War changes a person
Justin Eddison got tired of the questions.
When he returned from Afghanistan in December 2010, the Corner Brook native encountered an endless stream of people who wanted to know what it was like.
Was it hot?
Did you kill anyone? Now, the last one comment didn’t sit well with Eddison. He had an answer for the first one, but no one wants to relive the times they’ve had to pull a trigger and taken a human life.
“It’s just an inappropriate question to ask,” said the second lieutenant in the Royal Canadian Air Force who’s currently stationed at Canadian Forces Base Moose Jaw in Saskatchewan.
Eddison has been with the Air Force since 2015 and is training to become a CT-156 Harvard II instructor. He hopes to begin teaching in January.
A member of the Second Battalion of the Royal Newfoundland Regiment, Eddison was deployed in 2010, seeing it as a way to step outside his normal training regime and put what he had learned as a member of the reserves to practical use.
It was also a way to support a good friend of his — Cpl. Brian Pinksen — who had decided to
enrol to serve his country.
“We volunteered to support each other,” said Eddison.
The pair didn’t serve in the same battalion, but they were in Afghanistan at the same time.
In August, just months into his deployment, Eddison was en route back to the country from two weeks’ leave when he received word that Pinksen had been injured in an improvised explosive device attack in the Panjwaii District of Afghanistan.
Eddison accompanied Pinksen on his journey home. He travelled with his friend’s remains from Germany to Trenton, Ont., down the Highway of Heroes to Toronto, then on to Halifax and finally Deer Lake.
“That has a lasting impact on you,” said Eddison. “Even now, there is still some healing with that.”
Eddison finished his deployment and returned home in December of the same year.
A soldier’s return to civilian life isn’t without adjustment.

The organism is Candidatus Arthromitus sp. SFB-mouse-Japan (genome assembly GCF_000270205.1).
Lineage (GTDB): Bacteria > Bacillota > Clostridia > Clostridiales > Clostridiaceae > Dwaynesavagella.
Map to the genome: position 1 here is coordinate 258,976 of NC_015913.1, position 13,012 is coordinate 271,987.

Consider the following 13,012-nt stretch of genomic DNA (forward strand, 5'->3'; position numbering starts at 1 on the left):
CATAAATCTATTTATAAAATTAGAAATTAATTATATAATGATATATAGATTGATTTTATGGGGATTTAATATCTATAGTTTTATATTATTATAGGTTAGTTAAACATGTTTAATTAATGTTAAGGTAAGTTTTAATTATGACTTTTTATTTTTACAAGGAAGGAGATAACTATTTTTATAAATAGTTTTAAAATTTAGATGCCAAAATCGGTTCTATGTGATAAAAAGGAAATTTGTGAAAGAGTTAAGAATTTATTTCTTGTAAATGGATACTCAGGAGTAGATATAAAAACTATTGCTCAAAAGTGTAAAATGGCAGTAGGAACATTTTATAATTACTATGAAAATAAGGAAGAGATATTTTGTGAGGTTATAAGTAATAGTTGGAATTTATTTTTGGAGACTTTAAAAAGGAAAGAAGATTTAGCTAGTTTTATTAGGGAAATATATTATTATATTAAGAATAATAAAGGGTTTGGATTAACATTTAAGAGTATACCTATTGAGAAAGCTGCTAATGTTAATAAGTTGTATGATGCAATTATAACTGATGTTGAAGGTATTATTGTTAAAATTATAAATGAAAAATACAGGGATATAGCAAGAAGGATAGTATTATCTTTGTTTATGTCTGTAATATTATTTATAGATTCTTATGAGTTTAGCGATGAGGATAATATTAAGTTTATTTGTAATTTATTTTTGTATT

When they’re in combat, they don’t live the same lives that we do. They live a life that keeps them constantly on edge. There are no normal trips to the grocery store for a litre of milk.
They’re conditioned to be completely aware of the world around them. They’re trained to recognize a threat before it happens.
Eddison’s unit was involved mostly with improvised explosive devices and indirect combat. He was the pointman tasked with identifying any threats — bombs or insurgents or anything.
That state of being on the lookout for threats can take some time to shed. Initially, your body tells you that it needs to be ready for anything harmful. That’s how you keep yourself safe.
It can be awhile before it resets. During that time, it can put strain on your normal relationships.
Eddison remembers driving around town and seeing something on the side of the road. His instinct told him to give it a second look, knowing full well it wasn’t going to harm him. He had to do it anyway. There were people he served with who struggled with posttraumatic stress disorder. Some committed suicide.
Eddison got a degree in psychology so he could better understand what was going on with his psyche.
He also took voluntary counselling. He wanted to make sure there wasn’t going to be anything happening to him that could affect the people around him.
“People notice that you’re slightly different,” said Eddison. “I would argue that it would be impossible for someone to go over and come back the same.”
Corner Brook native Justin Eddison had to adjust to life away from a combat zone when he returned home after his tour of duty in Afghanistan in 2010. This photo shows Eddison sitting on top of an old Russian tank from the Russian invasion in Panjwai district Afghanistan.